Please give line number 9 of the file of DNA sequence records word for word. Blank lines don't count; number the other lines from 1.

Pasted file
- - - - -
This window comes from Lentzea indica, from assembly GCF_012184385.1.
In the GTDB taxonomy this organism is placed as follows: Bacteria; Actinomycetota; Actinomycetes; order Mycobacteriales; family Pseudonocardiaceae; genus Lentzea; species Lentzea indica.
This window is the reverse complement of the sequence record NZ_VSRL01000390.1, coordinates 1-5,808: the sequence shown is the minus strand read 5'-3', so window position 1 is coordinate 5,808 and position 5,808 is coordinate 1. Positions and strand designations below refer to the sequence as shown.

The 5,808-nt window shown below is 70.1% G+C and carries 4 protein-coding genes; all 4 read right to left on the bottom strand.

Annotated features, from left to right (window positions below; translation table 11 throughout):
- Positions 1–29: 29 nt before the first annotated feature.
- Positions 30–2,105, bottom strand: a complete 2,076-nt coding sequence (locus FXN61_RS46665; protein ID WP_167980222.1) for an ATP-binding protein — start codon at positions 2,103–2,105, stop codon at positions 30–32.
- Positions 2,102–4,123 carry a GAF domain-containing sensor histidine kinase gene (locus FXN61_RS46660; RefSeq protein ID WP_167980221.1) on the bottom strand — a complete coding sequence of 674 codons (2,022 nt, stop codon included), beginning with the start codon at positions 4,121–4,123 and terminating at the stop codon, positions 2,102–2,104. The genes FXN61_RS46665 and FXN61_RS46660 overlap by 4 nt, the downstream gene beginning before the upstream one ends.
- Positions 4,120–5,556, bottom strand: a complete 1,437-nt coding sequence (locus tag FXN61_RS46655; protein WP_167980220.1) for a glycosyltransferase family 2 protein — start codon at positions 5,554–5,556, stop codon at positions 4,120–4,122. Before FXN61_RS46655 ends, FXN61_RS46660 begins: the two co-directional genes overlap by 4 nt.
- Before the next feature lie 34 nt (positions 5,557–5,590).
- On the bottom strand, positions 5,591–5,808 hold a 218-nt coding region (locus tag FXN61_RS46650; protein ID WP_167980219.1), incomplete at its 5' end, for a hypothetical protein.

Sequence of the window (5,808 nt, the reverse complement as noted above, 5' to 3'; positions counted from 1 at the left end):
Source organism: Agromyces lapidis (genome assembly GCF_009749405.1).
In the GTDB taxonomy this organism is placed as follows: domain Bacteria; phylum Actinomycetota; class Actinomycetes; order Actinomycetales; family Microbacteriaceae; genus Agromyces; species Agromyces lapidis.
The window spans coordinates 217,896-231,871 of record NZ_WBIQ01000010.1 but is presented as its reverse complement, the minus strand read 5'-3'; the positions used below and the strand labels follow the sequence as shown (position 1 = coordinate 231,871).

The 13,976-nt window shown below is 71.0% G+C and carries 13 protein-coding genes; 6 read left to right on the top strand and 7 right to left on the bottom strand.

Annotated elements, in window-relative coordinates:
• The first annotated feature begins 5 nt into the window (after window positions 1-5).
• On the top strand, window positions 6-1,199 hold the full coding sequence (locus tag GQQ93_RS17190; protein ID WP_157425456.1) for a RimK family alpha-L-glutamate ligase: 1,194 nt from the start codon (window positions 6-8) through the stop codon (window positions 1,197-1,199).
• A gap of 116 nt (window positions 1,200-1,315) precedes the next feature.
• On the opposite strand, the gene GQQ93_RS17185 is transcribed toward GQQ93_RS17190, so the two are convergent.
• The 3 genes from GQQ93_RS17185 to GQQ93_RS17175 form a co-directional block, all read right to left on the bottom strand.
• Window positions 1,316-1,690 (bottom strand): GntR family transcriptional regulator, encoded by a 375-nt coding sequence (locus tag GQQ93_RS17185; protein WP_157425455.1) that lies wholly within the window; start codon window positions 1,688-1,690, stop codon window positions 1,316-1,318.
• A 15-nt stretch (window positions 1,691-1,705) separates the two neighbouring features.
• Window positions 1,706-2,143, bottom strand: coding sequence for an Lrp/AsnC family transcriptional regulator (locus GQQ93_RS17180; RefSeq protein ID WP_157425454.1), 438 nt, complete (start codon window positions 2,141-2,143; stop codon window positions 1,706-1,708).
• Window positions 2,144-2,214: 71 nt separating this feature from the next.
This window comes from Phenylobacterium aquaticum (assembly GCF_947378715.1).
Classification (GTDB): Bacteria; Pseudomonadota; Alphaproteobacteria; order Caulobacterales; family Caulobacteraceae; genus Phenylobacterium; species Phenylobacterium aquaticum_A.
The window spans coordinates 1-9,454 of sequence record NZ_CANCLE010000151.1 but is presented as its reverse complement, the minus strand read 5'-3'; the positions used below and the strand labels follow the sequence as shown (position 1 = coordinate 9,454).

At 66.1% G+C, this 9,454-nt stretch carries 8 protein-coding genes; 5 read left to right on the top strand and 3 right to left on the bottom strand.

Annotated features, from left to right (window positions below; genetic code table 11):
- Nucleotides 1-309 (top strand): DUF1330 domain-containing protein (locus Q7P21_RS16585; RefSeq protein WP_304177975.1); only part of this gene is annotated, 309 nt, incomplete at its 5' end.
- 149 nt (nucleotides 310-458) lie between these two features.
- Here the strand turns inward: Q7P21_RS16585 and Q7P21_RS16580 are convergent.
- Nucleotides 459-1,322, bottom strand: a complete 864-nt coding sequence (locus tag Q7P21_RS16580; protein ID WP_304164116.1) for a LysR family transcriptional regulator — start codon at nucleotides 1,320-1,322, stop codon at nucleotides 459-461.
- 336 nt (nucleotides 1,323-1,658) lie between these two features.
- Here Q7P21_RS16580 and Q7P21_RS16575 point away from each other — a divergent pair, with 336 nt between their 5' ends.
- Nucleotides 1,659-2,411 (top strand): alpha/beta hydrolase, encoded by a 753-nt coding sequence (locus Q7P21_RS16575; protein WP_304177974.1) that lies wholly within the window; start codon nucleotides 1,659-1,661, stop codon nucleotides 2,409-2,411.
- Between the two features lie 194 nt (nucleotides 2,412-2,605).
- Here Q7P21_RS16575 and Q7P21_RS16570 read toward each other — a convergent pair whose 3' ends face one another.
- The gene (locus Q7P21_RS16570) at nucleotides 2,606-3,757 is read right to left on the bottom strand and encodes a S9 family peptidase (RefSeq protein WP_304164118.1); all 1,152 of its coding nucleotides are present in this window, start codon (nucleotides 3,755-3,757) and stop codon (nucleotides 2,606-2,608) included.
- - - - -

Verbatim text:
- Positions 4,120–5,556, bottom strand: a complete 1,437-nt coding sequence (locus tag FXN61_RS46655; protein WP_167980220.1) for a glycosyltransferase family 2 protein — start codon at positions 5,554–5,556, stop codon at positions 4,120–4,122. Before FXN61_RS46655 ends, FXN61_RS46660 begins: the two co-directional genes overlap by 4 nt.